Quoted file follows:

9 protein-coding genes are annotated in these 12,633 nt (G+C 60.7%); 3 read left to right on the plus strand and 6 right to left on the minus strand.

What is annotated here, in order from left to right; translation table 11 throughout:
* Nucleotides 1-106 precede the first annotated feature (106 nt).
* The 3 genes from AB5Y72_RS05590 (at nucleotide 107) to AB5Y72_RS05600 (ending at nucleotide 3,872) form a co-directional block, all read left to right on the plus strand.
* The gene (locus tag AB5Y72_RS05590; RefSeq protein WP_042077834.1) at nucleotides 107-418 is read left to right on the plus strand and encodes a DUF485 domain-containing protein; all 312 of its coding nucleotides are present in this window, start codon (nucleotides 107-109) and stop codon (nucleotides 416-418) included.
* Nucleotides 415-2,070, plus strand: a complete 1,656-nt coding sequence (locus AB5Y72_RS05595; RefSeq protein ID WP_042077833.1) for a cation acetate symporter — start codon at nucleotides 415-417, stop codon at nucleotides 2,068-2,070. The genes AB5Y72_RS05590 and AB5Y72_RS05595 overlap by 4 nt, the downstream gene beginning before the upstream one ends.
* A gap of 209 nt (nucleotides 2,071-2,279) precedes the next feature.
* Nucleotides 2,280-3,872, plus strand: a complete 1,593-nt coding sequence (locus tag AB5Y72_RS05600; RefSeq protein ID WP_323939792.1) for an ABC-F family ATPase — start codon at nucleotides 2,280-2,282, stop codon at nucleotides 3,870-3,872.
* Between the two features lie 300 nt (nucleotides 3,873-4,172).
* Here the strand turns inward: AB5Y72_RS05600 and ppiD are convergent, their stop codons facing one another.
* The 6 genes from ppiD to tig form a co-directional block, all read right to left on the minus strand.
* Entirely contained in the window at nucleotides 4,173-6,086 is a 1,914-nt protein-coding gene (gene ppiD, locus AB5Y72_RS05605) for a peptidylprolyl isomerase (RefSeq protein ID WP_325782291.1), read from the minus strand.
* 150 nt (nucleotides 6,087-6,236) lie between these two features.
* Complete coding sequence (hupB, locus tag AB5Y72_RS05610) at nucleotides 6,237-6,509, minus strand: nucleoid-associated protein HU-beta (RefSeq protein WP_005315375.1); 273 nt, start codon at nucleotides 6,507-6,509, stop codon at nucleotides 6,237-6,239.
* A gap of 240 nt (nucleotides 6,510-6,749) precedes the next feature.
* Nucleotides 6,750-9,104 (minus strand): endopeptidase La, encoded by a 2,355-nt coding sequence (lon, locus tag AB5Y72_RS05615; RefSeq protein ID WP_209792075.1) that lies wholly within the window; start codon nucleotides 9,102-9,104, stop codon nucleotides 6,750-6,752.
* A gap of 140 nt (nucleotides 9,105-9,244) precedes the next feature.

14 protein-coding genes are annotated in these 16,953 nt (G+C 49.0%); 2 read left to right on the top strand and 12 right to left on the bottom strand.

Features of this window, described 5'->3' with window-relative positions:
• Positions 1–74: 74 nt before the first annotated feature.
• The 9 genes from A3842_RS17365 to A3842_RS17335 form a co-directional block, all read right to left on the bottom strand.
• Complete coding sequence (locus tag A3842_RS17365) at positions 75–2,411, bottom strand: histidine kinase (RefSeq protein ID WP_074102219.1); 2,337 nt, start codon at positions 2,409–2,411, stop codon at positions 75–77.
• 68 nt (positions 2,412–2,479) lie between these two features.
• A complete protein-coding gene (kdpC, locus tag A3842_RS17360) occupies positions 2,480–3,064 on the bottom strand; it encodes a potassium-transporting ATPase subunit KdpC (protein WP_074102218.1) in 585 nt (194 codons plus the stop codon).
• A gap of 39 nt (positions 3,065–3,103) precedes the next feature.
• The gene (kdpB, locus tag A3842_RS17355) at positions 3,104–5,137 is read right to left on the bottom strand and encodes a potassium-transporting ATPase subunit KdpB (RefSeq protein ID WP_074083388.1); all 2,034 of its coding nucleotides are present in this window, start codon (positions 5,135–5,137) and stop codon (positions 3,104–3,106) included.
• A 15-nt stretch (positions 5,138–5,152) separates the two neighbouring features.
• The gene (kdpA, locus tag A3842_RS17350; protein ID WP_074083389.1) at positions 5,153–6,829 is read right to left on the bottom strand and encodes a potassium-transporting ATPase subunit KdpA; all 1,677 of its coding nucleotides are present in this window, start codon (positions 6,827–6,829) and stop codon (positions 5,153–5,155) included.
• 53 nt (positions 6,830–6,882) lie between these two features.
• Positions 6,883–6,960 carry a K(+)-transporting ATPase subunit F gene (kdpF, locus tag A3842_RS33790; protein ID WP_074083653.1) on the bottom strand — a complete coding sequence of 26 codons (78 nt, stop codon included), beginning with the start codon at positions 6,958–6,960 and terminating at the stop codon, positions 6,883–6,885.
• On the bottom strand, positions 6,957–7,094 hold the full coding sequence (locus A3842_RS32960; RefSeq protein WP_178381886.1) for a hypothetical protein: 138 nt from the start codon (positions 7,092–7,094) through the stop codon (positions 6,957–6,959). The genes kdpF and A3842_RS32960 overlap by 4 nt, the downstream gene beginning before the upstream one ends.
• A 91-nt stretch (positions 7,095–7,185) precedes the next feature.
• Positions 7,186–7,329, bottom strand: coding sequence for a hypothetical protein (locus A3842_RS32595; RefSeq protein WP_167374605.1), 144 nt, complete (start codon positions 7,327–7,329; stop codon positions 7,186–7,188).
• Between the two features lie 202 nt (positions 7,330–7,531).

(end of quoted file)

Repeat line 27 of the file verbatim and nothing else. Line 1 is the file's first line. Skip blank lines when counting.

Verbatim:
• A 15-nt stretch (positions 5,138–5,152) separates the two neighbouring features.